Since the Mensa test, a lot has changed for Ritu. She has had a mentor at her side. She receives pocket money and was awarded a scholarship to a private school. Ritu proudly wears her school uniform: white trousers and a dark felt jacket bearing the name of the school, Vidya, Sanskrit for knowledge. Around 1,000 students attend Vidya, 40 students per class, from kindergarten to grade 12. There is a physics laboratory, a computer room and two libraries. It is bright and airy. Vidya is a great educational institution.
Ritu says she is trying hard to make her dream of becoming a doctor come true. Her dream was born of personal tragedy. One of her brothers became seriously ill at a young age. The doctor said he would recover on his own. Twenty-four hours later, the boy was dead. That’s why she wants to study medicine and then move away from here – to the village where her parents grew up “because the people there are even poorer than we are and don’t even have a hospital”.
It’s a remarkably mature sentiment for a 13-year-old. But most scholarship holders talk like that. They are children who do their homework in semi-darkness because their parents cannot pay the electricity bill. Ritu rolls out a blanket on the floor to study, using a stool as a desk. She studies for hours each night, knowing that a bad mark risks more than her scholarship. As her mother says, “Ritu is our only hope of getting out of here.”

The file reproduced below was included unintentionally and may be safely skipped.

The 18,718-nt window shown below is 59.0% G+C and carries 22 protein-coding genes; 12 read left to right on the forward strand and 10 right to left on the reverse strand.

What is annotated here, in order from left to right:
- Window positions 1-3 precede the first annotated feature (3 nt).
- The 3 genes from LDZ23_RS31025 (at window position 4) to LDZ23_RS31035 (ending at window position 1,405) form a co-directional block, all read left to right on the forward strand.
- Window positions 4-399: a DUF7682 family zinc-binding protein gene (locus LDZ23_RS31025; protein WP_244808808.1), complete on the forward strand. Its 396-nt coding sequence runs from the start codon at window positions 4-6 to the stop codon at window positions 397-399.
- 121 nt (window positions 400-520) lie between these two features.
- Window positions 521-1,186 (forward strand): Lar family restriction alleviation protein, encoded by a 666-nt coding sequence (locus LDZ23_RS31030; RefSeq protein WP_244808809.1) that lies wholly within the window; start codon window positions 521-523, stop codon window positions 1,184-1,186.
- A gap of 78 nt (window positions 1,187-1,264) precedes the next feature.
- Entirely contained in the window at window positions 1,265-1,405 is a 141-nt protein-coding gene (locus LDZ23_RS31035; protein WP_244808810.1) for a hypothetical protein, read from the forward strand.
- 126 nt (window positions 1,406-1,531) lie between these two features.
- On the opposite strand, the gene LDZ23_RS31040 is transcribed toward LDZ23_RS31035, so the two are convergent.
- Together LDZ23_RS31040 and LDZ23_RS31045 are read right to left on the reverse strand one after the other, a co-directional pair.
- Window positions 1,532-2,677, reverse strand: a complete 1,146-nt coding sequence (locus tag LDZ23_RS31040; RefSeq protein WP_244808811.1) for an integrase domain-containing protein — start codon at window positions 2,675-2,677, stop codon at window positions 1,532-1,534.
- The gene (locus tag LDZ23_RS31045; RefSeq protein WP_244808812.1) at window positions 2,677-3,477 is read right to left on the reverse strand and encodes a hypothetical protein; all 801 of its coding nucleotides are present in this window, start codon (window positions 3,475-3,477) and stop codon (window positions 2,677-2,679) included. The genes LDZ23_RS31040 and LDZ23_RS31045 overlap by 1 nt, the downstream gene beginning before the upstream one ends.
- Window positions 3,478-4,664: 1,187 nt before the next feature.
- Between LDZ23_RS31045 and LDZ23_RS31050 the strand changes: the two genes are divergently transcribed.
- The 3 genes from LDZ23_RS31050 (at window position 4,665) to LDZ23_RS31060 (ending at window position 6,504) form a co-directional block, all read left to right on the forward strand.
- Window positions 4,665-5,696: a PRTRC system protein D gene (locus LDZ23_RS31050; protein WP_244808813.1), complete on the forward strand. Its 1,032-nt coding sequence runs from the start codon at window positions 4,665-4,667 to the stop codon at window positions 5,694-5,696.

But intellectual gifts alone are no guarantee of success. It takes hard work and a fierce determination to make it. Two scholarship holders are currently threatened with expulsion from the program. A high IQ makes many things easier: understanding complex issues, thinking in a clear and structured way. But intelligence, researchers like to say, is like a flower: If you take good care of it, it blossoms. But if you don’t, it withers.
“Education is expensive”
The morning is so cold that it hurts the fingers. A dozen children gather in a field where it looks as if a bomb has exploded. The city had a building demolished here, and the rubble that was once a house was left behind by the construction workers. The children hang their backpacks on the branches of a tree. Then they set to work.
They sweep the ground and cough in the dust. They roll out carpets to make a floor. They stretch tarpaulins for walls. Within half an hour, a school will be built on the edge of an unpaved road. A group of neighbours, most of them pensioners, teach children here as volunteers. The school day begins with mathematics, and it quickly becomes clear that the teacher means well, but division is not everyone’s strength. Maybe it wouldn’t be noticeable if it weren’t for one girl in the group who keeps pointing out mistakes to the teacher.
Jyoti has a big smile and two big holes in her socks. The 11-year-old has also qualified for a highly gifted scholarship, but so far has not been able to find a place in the private school because Mensa has not been able to find a donor for her. A school year at a better school costs the equivalent of $1,170. Mensa has supported 154 children, but the association has run out of donations. Jyoti’s mother works as a domestic servant, her father as a security guard. She would like to become a policewoman to catch criminals.
“Try hard, then you’ll be the main commissioner,” says Kishore Asthana, who is himself a clever man – the president of the Indian Mensa Association. Jyoti grins. It’s the first thing that changes: the belief in one’s own abilities. And at some point, the goals grow with it. It’s quite possible that Jyoti will later become an engineer and build space rockets.